A divorce last year forced Raymond Kay into a short sale where his bank agreed to let him sell his home for less than what he owed on the mortgage. It is an alternative to foreclosure.
"We bought it for $500,000 and when we were forced to do that short sale, we got $360,000. So we lost $140,000 on it," says Kay.
Unlike the federal government, the state of California considers that $140,000 in loan forgiveness a taxable gift from the bank for 2009. Most people in this situation don't have the money.
"It's almost $13,000 for the taxation for us," says Kay.
A proposal on Gov. Arnold Schwarzenegger's desk would bring relief to more than 100,000 former homeowners like Kay, who had forgiven debt through short sales, loan modifications and certain foreclosures, by erasing that tax liability.
California had it in place for 2007 and 2008, but it expired. The governor is set to veto the 2009 version because Democratic leaders inserted an unrelated provision.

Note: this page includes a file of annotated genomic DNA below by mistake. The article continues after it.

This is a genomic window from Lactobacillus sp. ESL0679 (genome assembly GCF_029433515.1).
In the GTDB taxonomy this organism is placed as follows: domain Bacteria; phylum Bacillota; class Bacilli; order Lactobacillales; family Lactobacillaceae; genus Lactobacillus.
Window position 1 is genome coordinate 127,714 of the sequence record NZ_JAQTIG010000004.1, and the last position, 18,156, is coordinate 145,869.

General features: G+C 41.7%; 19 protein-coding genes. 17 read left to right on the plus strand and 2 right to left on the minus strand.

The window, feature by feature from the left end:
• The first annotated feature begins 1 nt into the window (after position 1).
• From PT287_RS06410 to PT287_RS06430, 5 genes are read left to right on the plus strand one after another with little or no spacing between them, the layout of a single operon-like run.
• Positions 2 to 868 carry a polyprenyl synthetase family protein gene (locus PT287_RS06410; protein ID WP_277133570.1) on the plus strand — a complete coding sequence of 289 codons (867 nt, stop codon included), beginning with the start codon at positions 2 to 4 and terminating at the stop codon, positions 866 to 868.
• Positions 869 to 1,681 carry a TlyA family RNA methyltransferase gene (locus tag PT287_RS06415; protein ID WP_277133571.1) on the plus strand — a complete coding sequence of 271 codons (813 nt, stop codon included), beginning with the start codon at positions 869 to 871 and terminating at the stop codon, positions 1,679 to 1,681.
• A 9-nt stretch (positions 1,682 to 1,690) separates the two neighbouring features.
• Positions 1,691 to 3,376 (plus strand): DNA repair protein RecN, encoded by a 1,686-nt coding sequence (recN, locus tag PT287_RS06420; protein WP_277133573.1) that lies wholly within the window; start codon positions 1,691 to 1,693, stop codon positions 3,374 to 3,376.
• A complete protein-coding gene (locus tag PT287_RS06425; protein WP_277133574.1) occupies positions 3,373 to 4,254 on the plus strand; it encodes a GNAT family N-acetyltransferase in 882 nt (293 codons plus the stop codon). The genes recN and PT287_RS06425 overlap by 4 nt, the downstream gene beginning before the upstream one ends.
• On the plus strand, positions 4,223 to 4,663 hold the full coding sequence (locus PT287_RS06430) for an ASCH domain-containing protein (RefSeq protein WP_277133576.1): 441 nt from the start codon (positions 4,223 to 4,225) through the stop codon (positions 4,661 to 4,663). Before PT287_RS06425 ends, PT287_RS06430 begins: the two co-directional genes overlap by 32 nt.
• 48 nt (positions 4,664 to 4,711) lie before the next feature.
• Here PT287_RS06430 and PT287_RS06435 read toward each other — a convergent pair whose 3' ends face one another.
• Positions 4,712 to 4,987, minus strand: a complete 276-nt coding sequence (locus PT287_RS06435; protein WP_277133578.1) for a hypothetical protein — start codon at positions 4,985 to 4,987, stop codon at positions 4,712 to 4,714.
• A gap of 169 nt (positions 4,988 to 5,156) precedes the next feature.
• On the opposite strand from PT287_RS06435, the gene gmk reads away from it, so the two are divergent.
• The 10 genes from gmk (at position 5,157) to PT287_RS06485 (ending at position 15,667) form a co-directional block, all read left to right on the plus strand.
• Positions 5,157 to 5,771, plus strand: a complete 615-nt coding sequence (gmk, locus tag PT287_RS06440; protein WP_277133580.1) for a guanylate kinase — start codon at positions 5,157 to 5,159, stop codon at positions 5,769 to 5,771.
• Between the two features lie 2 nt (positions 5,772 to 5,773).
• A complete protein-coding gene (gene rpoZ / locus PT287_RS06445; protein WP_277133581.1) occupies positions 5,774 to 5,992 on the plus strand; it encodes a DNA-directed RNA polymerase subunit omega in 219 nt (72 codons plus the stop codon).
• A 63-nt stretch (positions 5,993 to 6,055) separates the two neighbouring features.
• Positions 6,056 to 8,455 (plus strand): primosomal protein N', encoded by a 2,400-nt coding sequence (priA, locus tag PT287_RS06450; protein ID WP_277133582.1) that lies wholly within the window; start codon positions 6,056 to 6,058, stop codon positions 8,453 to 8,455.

"They've tried over the last six years to try to jam me, and it doesn't work. I don't fall for the jam job," says Schwarzenegger.
In a sense, these former homeowners are caught up in a legislative spat. Meanwhile, that April 15 deadline is around the corner.
"There is some political gamesmanship going on," says St. Sen. Charles Calderon, D-Montebello.
Now, a small bi-partisan group of lawmakers is urging immediate passage of a similar bill, but with the controversial provision removed.
"We're talking about shell-shocked Californians who have just lost their homes, their credit has been destroyed along with their dreams," says Calderon.
Kay and other Californians are in financial purgatory, waiting to see what the capitol does before they file their state taxes. Do they owe or don't they?
Many people are also getting hit with unexpected federal taxes, for a similar issue involving banks forgiving credit card debt.